Pen meaning

pĕn
Pen is defined as to write something using pen and ink.

An example of to pen is using an ink pen to write a to do list.

verb
9
3
An instrument for writing or drawing with ink or similar fluid, especially:
  • A ballpoint pen.
  • A fountain pen.
  • A pen point.
  • A penholder and its pen point.
  • A quill.
noun
8
4
A place to confine a person; a prison cell.

They caught him with a stolen horse, and he wound up in the pen again.

noun
6
5
A female swan.
noun
5
3
A writer or an author.

A hired pen.

noun
5
4
Advertisement
A pen shell.
noun
4
3
To write or compose.

Penned a letter.

verb
4
3
A penitentiary; a prison.
noun
3
1
To confine or enclose in or as in a pen.
verb
3
1
Now, any of various devices used in writing or drawing with ink.
  • A device with a half-tubular metal point split into two nibs, now used esp. by artists and draftsmen.
noun
2
1
Advertisement
A female swan.
noun
2
1
prefix
2
2
A repair dock for submarines.
noun
1
0
Peninsula.
abbreviation
1
1
A small yard or enclosure for domestic animals.
noun
1
1
Advertisement
The animals so confined.
noun
1
1
Any small enclosure.
noun
1
1
A heavy quill or feather trimmed to a split point, used for writing with ink.
noun
1
1
The metal point for a pen.
noun
1
1
The quill-shaped internal shell of a squid.
noun
1
1
Advertisement
To write with or as with a pen.

Penned verses filled with pain.

verb
1
1
A penitentiary.
noun
1
1
Peninsula.
abbreviation
1
1
International Association of Poets, Playwrights, Editors, Essayists, and Novelists.
abbreviation
1
1
A stylus used to write and draw. See stylus, pen-based computing and pen-enabled app.
1
1
Advertisement
An enclosed area used to contain domesticated animals, especially sheep or cattle.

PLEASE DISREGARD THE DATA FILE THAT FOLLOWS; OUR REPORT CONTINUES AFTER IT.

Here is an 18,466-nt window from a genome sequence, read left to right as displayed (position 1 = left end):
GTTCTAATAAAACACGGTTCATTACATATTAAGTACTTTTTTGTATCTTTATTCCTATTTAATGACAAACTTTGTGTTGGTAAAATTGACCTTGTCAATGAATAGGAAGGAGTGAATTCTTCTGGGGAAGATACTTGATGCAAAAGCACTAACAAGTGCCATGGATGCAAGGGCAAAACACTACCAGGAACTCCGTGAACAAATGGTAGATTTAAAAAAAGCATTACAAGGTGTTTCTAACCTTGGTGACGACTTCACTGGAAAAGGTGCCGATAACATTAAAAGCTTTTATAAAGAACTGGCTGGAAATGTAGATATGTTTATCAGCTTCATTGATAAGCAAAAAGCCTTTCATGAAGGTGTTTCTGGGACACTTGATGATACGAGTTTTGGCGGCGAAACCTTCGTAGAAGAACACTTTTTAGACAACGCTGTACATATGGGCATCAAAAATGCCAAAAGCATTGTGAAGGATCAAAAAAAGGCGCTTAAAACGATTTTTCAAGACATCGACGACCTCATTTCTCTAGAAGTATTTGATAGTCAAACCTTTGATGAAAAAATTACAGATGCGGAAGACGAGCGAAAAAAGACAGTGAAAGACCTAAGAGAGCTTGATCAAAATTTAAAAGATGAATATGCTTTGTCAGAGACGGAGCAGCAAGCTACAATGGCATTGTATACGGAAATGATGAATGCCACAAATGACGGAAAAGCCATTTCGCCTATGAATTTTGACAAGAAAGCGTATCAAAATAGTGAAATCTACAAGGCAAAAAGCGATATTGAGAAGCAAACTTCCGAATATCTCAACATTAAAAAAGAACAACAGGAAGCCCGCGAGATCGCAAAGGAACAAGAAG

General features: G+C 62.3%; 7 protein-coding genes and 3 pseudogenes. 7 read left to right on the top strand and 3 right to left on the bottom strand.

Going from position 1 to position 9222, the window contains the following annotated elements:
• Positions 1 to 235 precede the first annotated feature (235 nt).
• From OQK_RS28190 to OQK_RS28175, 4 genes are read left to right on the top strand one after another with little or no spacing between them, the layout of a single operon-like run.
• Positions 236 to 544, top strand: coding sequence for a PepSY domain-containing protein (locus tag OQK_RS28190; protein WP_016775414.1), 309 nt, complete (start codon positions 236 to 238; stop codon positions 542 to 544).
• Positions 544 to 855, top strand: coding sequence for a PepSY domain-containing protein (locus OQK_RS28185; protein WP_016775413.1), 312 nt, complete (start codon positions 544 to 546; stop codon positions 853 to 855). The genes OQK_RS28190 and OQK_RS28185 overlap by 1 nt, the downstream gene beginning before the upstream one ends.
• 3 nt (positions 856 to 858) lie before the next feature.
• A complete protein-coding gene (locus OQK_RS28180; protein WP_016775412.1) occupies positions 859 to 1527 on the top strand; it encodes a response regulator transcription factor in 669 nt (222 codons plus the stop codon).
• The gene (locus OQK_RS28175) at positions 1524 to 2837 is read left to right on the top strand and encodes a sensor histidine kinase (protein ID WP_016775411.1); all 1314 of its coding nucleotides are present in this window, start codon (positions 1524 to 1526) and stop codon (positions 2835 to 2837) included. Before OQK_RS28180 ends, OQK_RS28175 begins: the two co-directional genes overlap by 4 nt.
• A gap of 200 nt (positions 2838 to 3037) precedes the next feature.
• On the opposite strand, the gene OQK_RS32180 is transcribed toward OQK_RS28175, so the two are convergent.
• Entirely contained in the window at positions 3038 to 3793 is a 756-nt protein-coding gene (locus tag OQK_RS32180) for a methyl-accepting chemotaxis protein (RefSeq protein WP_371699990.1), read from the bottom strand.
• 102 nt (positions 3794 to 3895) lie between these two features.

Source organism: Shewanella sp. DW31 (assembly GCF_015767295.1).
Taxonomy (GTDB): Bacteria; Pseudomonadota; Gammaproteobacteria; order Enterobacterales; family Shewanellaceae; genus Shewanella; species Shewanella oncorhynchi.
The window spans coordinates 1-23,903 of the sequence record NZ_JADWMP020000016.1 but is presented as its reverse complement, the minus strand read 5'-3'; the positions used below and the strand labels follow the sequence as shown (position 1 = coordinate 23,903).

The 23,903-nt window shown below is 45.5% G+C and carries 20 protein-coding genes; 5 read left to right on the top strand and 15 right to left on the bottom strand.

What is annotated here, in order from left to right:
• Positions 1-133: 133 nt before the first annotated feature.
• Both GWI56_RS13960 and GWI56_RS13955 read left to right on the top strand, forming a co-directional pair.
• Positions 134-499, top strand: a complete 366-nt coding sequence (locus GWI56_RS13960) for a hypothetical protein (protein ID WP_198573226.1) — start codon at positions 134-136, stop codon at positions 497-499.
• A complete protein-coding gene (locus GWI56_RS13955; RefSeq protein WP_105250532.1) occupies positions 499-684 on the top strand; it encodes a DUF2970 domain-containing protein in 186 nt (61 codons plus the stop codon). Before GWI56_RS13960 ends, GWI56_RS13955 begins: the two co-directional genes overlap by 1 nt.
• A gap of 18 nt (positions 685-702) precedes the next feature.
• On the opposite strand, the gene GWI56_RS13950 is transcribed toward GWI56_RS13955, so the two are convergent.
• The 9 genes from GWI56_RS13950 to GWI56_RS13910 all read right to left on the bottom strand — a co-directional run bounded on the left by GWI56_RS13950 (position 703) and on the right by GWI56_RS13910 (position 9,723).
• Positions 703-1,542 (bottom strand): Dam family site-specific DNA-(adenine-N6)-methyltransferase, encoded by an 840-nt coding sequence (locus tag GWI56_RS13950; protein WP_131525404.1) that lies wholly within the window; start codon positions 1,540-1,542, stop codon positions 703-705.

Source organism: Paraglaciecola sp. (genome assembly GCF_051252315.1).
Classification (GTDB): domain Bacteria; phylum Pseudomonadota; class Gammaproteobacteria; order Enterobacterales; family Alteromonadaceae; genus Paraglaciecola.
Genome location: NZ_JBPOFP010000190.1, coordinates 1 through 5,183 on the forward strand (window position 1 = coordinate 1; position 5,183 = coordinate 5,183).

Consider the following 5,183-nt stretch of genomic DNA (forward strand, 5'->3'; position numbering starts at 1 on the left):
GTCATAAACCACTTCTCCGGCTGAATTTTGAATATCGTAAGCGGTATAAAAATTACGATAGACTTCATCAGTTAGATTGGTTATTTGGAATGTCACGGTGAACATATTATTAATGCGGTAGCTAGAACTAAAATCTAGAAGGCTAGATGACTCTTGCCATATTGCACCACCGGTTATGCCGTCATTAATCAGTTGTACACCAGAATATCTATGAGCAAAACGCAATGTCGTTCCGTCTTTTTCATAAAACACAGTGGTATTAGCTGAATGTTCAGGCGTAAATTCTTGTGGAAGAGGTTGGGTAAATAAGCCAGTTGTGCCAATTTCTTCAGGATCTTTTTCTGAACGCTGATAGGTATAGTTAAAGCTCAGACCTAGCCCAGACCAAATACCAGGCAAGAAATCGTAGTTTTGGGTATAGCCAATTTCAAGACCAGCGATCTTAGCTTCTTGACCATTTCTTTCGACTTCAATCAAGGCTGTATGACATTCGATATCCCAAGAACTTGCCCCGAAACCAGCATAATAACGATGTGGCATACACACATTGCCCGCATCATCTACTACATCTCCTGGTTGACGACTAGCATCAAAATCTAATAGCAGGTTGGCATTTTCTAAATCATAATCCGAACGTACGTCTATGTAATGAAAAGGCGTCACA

There are two steers in the third pen.

noun
1
1
(baseball) The bullpen.

Two righties are up in the pen.

noun
1
1
To enclose in a pen.
verb
1
1
A tool, originally made from a feather but now usually a small tubular instrument, containing ink used to write or make marks.

He took notes with a pen.

noun
1
1
(figuratively) A writer, or his style.

He has a sharp pen.

noun
1
1
Advertisement
A light pen.
noun
1
1
(zoology) The internal cartilage skeleton of a squid, shaped like a pen.
noun
1
1
(now rare, poetic, dialectal) A feather, especially one of the flight feathers of a bird, angel etc.
noun
1
1
(poetic) A wing.

noun
1
1
To write (an article, a book, etc.).
verb
1
1
Advertisement
A female swan.
noun
1
1
noun
1
1
The definition of a pen is a small yard or animal enclosure, or an tool used to draw or write with ink.

An example of a pen is a petting zoo.

An example of a pen is a ball point.

noun
1
2
An instrument for writing regarded as a means of expression.
noun
1
2
A style of writing.

Wrote plays with a witty pen.

noun
1
2
Advertisement
Pinions.
noun
1
2
The chitinous internal shell of a squid.
noun
1
2
To confine in or as if in a pen.
verb
1
2
A feather or quill; esp., a heavy wing feather.
noun
0
0

Origin of pen

  • Middle English penne from Old French from Late Latin penna from Latin feather pet- in Indo-European roots
    From American Heritage Dictionary of the English Language, 5th Edition
  • Middle English from Old English penn
    From American Heritage Dictionary of the English Language, 5th Edition
  • Short for penitentiary
    From American Heritage Dictionary of the English Language, 5th Edition
  • Origin unknown
    From American Heritage Dictionary of the English Language, 5th Edition
  • Anglo-Norman penne, from Old French penne, from Latin penna (“feather"), from Proto-Indo-European *petna-, from *pet- (“to rush, fly") (from which petition). Proto-Indo-European base also root of *petra-, from which πτερόν (pteron, “wing") (whence pterodactyl), Sanskrit पत्रम् (“wing, feather"), Old Church Slavonic перо (pero, “pen"), Old Norse fjöðr, Old English feðer (Modern English feather); note the /p/ → /f/ Germanic sound change.
    From Wiktionary
  • From Middle English penne (“enclosure for animals"), from Old English penn (“enclosure, fold, pen") (in compounds), from Proto-Germanic *pennō, *pannijō (“pin, bolt, nail, tack"), from Proto-Indo-European *bend- (“pointed peg, nail, edge"). Akin to Old English pennian (“to close, lock, bolt") (in compounds onpennian (“to open")), Low German pennen (“to secure a door with a bolt"), Old English pinn (“peg, bolt"). More at pin.
    From Wiktionary
  • Sense “prison" originally figurative extension to enclosure for persons (1845), later influenced by penitentiary (“prison"), being analyzed as an abbreviation (1884).
    From Wiktionary
  • See feather and πέτομαι (petomai) for more.
    From Wiktionary
  • From Latin paene (“nearly, almost”)
    From Wiktionary
  • Shortned form of penalty
    From Wiktionary
  • Origin uncertain.
    From Wiktionary